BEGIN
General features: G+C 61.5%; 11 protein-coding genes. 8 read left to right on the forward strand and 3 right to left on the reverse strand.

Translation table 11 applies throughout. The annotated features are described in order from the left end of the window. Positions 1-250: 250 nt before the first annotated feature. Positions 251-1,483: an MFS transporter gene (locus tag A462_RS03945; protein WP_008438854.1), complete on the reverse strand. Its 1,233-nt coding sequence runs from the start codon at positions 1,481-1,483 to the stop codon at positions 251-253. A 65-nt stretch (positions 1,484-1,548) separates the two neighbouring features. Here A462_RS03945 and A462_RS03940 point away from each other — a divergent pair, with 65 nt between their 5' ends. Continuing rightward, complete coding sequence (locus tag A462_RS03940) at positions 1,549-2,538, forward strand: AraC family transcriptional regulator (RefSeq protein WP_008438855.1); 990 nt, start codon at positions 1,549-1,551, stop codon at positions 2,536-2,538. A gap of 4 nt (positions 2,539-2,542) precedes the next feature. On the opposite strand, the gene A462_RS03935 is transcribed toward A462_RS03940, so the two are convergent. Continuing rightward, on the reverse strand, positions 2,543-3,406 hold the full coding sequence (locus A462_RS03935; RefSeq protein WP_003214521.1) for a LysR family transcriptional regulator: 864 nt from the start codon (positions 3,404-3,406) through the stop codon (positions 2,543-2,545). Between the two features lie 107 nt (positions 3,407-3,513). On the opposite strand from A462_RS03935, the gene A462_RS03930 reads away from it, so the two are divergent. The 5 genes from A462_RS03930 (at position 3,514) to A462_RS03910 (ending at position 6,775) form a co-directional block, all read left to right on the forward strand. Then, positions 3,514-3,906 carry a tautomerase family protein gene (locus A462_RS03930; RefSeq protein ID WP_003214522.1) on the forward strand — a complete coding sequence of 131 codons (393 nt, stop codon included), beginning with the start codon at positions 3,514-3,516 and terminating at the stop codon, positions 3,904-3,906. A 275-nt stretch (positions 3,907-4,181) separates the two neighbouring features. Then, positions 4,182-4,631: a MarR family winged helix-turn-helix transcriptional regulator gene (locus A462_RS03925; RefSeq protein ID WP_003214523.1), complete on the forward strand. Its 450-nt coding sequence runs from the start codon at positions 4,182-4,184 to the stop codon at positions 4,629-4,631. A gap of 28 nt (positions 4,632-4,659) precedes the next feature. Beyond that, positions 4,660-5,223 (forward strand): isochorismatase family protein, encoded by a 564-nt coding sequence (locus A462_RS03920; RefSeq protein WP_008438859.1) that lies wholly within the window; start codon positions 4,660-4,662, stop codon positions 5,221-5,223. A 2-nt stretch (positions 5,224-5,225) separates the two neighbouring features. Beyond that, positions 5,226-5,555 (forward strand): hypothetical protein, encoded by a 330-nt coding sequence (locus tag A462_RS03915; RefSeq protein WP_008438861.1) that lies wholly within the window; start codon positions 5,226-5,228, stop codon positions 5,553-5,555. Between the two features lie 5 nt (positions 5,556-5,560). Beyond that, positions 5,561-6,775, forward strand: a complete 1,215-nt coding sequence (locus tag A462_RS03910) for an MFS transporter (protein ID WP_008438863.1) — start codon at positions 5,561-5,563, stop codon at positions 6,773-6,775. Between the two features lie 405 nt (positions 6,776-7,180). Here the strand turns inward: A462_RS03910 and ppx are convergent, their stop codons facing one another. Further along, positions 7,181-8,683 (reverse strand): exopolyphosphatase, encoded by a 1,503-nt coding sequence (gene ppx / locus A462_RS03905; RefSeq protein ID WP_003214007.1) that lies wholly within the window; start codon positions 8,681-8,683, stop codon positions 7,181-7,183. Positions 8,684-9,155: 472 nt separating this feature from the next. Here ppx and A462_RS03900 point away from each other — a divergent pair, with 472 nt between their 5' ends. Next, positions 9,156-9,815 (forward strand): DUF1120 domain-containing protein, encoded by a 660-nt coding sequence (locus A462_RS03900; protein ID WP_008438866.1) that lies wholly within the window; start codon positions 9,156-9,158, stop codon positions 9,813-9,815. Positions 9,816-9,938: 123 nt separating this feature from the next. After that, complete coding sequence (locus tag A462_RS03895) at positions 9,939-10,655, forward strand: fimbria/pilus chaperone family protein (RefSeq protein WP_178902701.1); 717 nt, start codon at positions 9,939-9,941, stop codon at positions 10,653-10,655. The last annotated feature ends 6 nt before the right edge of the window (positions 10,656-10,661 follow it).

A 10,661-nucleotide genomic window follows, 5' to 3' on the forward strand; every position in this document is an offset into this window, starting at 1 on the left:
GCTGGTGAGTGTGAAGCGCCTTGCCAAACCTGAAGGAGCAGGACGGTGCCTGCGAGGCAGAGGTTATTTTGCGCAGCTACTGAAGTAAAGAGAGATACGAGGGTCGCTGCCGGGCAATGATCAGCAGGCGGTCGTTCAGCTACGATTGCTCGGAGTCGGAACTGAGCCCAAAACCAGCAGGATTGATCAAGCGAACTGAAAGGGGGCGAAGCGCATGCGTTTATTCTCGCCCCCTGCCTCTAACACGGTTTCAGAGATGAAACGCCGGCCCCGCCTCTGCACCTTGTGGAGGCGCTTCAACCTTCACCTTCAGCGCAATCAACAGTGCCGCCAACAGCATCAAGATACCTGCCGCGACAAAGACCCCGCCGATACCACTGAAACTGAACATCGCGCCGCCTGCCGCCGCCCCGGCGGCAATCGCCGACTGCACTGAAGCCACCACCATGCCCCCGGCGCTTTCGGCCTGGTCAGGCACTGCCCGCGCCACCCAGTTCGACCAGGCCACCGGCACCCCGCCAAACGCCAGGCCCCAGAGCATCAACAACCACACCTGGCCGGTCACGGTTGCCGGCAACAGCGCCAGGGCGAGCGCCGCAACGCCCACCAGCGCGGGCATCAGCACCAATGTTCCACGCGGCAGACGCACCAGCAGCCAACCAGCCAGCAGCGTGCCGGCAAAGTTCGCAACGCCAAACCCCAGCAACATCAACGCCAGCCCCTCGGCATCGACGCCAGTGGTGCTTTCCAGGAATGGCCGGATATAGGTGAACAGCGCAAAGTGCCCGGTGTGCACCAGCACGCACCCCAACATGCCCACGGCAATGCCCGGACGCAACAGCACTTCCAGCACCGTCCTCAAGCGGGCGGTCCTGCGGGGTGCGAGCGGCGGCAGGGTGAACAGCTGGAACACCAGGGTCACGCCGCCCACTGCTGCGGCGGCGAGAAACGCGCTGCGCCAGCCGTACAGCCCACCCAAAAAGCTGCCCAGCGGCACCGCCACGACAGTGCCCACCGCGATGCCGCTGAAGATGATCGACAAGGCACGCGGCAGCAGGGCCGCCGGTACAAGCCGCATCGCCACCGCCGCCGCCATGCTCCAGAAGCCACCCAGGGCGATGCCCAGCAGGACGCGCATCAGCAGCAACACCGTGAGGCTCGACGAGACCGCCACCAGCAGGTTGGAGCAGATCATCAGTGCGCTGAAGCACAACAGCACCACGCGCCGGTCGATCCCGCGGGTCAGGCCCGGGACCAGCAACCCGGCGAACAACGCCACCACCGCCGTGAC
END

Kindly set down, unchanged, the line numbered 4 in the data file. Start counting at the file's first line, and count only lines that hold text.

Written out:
GCTGGTGAGTGTGAAGCGCCTTGCCAAACCTGAAGGAGCAGGACGGTGCCTGCGAGGCAGAGGTTATTTTGCGCAGCTACTGAAGTAAAGAGAGATACGAGGGTCGCTGCCGGGCAATGATCAGCAGGCGGTCGTTCAGCTACGATTGCTCGGAGTCGGAACTGAGCCCAAAACCAGCAGGATTGATCAAGCGAACTGAAAGGGGGCGAAGCGCATGCGTTTATTCTCGCCCCCTGCCTCTAACACGGTTTCAGAGATGAAACGCCGGCCCCGCCTCTGCACCTTGTGGAGGCGCTTCAACCTTCACCTTCAGCGCAATCAACAGTGCCGCCAACAGCATCAAGATACCTGCCGCGACAAAGACCCCGCCGATACCACTGAAACTGAACATCGCGCCGCCTGCCGCCGCCCCGGCGGCAATCGCCGACTGCACTGAAGCCACCACCATGCCCCCGGCGCTTTCGGCCTGGTCAGGCACTGCCCGCGCCACCCAGTTCGACCAGGCCACCGGCACCCCGCCAAACGCCAGGCCCCAGAGCATCAACAACCACACCTGGCCGGTCACGGTTGCCGGCAACAGCGCCAGGGCGAGCGCCGCAACGCCCACCAGCGCGGGCATCAGCACCAATGTTCCACGCGGCAGACGCACCAGCAGCCAACCAGCCAGCAGCGTGCCGGCAAAGTTCGCAACGCCAAACCCCAGCAACATCAACGCCAGCCCCTCGGCATCGACGCCAGTGGTGCTTTCCAGGAATGGCCGGATATAGGTGAACAGCGCAAAGTGCCCGGTGTGCACCAGCACGCACCCCAACATGCCCACGGCAATGCCCGGACGCAACAGCACTTCCAGCACCGTCCTCAAGCGGGCGGTCCTGCGGGGTGCGAGCGGCGGCAGGGTGAACAGCTGGAACACCAGGGTCACGCCGCCCACTGCTGCGGCGGCGAGAAACGCGCTGCGCCAGCCGTACAGCCCACCCAAAAAGCTGCCCAGCGGCACCGCCACGACAGTGCCCACCGCGATGCCGCTGAAGATGATCGACAAGGCACGCGGCAGCAGGGCCGCCGGTACAAGCCGCATCGCCACCGCCGCCGCCATGCTCCAGAAGCCACCCAGGGCGATGCCCAGCAGGACGCGCATCAGCAGCAACACCGTGAGGCTCGACGAGACCGCCACCAGCAGGTTGGAGCAGATCATCAGTGCGCTGAAGCACAACAGCACCACGCGCCGGTCGATCCCGCGGGTCAGGCCCGGGACCAGCAACCCGGCGAACAACGCCACCACCGCCGTGAC